Pelargonium magenteum

J.J.A van der Walt

Family : Geraniaceae
Common name : magenta-flowered pelargonium

Pelargonium magenteum is a summer deciduous, semi-succulent perennial shrublet that can attain a height of 1.5 m under ideal conditions. The cordate, roundish leaves are 16 x 15 mm, greyish green, and in most cases are covered in short, whitish hairs. Branches, especially the older branches, are somewhat woody; younger branches are more succulent. Flower colour ranges from mauve to deep magenta with dark spots or stripes on all the petals. Pelargonium magenteum flowers from mid July to the end of August each year.

Distribution and habitat
Pelargonium magenteum occurs in the Koue Bokkeveld Mountains, the Biedouw Valley,and the Calitzdorp and Montagu areas of the Western Cape, in hilly terrain, often in rocky outcrops. The species tends to grow on eastern and southern slopes.

White form from Biedouw valley

Derivation of name and historical aspects
The name Pelargonium is derived from the Greek word pelargos, stork, and the species name magenteum is Latin for the colour magenta. The genus includes more than 200 species, most of which come from South Africa.

The spectacular magenta flowers are open throughout the day. Bushes that are in full flower can be seen some distance away as a result of the brightly coloured flowers.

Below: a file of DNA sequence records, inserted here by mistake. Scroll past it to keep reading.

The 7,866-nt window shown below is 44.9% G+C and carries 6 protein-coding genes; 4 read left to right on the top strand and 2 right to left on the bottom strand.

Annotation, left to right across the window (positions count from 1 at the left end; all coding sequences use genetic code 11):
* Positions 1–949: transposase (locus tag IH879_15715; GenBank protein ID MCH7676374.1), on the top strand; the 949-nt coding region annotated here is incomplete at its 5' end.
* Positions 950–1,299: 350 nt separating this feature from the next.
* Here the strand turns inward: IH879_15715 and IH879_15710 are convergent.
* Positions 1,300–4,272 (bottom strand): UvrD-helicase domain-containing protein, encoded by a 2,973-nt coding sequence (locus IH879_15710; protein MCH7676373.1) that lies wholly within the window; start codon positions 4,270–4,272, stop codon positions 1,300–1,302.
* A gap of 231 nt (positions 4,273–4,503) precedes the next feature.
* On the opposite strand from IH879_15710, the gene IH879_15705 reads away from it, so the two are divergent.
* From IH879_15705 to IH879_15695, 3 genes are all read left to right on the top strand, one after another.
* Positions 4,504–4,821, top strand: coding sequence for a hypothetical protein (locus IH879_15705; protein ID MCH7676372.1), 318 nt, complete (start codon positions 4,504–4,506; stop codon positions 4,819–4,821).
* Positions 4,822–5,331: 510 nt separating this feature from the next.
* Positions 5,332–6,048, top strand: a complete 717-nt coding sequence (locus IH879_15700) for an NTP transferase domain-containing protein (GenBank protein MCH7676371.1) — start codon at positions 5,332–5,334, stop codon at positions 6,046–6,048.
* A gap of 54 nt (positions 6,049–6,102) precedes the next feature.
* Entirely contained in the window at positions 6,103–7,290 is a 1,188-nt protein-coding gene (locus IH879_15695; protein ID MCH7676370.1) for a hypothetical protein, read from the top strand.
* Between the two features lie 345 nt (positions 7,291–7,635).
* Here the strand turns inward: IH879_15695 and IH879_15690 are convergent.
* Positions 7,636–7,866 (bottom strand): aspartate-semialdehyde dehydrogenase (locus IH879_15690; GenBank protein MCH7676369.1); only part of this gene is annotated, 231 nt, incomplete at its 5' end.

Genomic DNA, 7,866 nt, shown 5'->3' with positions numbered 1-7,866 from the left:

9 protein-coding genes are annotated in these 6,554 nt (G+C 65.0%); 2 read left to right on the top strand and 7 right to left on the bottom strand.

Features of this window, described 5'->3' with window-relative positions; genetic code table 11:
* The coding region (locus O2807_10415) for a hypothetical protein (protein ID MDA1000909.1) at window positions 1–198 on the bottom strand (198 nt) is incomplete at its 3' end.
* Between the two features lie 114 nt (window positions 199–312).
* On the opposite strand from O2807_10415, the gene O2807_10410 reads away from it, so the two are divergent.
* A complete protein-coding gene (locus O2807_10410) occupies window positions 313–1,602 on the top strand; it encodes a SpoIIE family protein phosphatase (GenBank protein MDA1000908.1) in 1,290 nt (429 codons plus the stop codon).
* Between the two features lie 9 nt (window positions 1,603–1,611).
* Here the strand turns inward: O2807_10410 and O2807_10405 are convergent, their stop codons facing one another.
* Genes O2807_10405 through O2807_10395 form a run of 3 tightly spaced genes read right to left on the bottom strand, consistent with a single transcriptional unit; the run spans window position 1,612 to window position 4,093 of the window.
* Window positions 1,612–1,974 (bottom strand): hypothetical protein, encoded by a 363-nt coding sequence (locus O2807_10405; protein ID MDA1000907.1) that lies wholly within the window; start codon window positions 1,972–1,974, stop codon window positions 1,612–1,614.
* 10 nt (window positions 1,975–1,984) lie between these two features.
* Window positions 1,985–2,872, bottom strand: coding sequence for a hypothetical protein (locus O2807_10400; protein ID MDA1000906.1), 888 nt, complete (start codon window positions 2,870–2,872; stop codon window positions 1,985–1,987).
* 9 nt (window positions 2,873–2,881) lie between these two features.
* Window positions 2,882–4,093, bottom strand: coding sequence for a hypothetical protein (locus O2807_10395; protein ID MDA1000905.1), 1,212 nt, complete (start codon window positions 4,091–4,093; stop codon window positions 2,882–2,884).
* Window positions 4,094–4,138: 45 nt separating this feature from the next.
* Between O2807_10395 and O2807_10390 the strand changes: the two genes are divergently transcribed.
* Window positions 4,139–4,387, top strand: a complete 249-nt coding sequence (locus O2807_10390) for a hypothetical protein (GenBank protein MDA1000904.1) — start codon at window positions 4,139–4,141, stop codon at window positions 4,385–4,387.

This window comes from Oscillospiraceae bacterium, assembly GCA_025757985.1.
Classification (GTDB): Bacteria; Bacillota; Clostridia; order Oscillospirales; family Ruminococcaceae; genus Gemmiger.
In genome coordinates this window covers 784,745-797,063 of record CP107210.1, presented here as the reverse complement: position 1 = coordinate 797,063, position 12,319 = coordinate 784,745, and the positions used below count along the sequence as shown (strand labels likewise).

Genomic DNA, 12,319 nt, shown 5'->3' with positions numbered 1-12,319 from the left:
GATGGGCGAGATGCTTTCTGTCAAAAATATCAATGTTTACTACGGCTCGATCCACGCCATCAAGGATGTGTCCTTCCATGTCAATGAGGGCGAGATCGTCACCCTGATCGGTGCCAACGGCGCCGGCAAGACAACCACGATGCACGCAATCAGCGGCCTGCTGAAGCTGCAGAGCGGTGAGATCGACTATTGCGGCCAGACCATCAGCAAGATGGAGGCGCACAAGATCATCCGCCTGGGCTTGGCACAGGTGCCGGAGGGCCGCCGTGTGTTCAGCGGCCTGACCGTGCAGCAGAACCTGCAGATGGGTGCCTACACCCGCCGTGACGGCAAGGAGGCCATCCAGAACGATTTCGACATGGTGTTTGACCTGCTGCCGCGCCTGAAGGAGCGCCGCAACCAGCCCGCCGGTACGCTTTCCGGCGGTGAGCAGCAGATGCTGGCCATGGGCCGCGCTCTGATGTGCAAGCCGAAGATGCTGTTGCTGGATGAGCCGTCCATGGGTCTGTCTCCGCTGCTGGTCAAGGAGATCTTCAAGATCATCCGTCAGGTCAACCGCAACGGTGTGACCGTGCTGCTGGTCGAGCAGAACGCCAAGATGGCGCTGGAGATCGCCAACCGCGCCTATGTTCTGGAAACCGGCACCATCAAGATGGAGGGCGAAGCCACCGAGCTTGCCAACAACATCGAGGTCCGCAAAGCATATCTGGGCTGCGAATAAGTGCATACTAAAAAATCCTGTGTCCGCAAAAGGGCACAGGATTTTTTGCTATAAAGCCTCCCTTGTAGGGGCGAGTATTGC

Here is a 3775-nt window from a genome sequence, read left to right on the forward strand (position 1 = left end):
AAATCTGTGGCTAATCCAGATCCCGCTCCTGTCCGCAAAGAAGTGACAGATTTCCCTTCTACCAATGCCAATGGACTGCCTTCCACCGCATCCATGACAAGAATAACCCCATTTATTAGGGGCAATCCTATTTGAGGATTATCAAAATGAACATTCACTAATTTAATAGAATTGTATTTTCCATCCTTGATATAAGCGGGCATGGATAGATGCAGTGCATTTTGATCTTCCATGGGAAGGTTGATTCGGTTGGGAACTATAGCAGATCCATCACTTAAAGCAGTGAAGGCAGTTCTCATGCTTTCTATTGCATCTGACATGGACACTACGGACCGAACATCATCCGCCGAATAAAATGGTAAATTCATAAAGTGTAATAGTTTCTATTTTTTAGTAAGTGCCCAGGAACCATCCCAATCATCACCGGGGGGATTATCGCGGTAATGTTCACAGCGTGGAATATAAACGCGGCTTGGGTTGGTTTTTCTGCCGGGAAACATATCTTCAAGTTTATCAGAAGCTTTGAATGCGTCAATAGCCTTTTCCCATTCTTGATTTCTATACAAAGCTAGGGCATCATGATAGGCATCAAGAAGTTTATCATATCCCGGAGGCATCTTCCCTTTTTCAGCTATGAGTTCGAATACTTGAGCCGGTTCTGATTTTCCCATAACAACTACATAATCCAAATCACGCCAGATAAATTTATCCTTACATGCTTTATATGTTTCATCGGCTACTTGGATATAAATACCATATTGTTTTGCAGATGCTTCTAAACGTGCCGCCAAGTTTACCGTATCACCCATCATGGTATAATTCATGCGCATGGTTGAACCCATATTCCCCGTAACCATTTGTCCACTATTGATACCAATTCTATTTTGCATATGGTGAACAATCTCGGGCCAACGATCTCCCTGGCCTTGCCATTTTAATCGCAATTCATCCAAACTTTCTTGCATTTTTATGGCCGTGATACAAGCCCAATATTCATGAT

In this genus the long, slender seed capsule splits open along the sides when dry, releasing the seed. Each seed has a long, thin, spiraling tail. The seed is carried a away from the parent plant by the wind. Once the seed lands it is able to bore its way into the soil. The one end of the seed is sharply tapered and with the wind blowing, the spiral/corkscrew mechanism aids this boring process.

Uses and cultural aspects
This water-wise, popular garden plant is successfully used in container and garden cultivation. It is mainly utilized in the Western Cape and thus is not really known in other provinces.

Bright flowers

Growing Pelargonium magenteum

Pelargonium magenteum can be planted as a container plant, and looks particularly good in a terracotta pot in a courtyard. Remember the species is deciduous (looses its leaves in summer) so do not over water it during those long summer months.

Propagation can be done by means of seeds and cuttings. Sow seeds in April or May (winter). Prepare shallow seed trays containing well-drained, coarse river sand. First water the tray with a fine rose spray before sowing. The seeds should be sown evenly on the medium and covered with a thin layer of sand of about 3 mm deep. Keep seed tray moist, not wet. Transplant seedlings in September or October (spring) in a 1 pint? use metric bag in a well-drained mixture of 4 parts fine river sand, 2 parts coarse river sand, 4 parts well rotted compost, 2 parts perlite and 1 part vermiculite.

Cuttings can also be taken in April or May (winter) with a sharp knife; to enhance rooting success use a rooting hormone powder. The best results are obtained when cuttings are taken just as the plant comes into leaf. Cuttings should be approximately 50 to 100 mm in length. Cuttings taken in June will be ready for replanting in October of the same year. Use a well-drained potting mix, much the same as recommended for seedlings.

Reference and further reading

  • Van der Walt, J.J.A. 1977. Pelargoniums of southern Africa, vol. 1. Purnell, Cape Town.


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To find out if SANBI has seed of this or other SA species, please email our seedroom.

To find out if SANBI has seed of this or other SA species, please email our seedroom.

This page forms part of the South African National Biodiversity Institute's plant information website